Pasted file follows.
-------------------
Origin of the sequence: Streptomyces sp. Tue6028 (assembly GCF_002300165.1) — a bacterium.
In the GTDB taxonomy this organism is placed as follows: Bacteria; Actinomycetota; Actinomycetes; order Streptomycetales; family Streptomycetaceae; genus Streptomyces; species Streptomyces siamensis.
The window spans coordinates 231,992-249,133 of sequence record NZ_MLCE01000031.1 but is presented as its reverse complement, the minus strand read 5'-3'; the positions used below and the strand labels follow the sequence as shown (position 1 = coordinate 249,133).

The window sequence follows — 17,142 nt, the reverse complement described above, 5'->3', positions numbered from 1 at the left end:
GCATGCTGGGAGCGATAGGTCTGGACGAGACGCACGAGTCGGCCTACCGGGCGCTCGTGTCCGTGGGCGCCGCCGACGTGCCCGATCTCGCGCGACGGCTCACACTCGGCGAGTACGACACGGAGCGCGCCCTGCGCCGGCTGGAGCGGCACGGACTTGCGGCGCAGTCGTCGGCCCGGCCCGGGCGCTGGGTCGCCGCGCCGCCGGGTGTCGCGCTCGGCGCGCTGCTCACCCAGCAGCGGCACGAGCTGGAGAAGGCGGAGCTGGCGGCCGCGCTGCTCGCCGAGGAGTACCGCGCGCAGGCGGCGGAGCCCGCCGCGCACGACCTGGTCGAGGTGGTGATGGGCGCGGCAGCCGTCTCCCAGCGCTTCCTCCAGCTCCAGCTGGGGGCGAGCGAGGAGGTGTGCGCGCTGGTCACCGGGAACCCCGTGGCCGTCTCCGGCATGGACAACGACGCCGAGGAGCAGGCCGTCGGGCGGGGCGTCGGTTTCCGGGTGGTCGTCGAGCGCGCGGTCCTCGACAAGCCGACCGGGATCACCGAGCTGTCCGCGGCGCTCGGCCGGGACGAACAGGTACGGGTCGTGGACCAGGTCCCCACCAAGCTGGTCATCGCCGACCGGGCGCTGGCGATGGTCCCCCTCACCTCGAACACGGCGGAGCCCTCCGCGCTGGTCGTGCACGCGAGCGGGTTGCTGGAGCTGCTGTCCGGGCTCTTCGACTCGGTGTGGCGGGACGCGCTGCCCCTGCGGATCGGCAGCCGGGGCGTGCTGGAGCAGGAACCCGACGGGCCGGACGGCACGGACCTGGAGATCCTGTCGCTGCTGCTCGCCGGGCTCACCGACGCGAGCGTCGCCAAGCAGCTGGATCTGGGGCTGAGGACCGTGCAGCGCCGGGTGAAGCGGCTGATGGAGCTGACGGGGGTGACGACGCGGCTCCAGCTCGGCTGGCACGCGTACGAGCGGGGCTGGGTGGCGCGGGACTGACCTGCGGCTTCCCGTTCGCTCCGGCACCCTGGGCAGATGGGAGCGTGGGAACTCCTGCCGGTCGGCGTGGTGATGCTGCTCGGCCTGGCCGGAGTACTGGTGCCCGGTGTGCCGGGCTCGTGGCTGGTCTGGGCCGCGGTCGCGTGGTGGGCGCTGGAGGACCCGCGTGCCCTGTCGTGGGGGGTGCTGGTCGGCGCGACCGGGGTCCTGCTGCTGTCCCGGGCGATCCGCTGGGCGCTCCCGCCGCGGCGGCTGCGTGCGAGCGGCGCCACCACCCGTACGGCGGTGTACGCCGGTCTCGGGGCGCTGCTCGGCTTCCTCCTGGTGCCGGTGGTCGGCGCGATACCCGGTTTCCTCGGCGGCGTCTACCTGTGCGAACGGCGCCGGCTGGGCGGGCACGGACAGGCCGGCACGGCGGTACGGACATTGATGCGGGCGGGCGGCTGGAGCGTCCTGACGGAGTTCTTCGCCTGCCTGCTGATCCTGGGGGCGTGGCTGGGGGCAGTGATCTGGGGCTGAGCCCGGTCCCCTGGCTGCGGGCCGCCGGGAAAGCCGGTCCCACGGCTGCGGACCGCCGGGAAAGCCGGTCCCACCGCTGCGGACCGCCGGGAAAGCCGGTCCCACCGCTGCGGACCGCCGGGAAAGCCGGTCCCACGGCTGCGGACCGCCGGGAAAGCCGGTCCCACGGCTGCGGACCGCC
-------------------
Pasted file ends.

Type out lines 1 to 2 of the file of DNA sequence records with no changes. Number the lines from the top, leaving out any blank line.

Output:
Origin of the sequence: Streptomyces sp. Tue6028 (assembly GCF_002300165.1) — a bacterium.
In the GTDB taxonomy this organism is placed as follows: Bacteria; Actinomycetota; Actinomycetes; order Streptomycetales; family Streptomycetaceae; genus Streptomyces; species Streptomyces siamensis.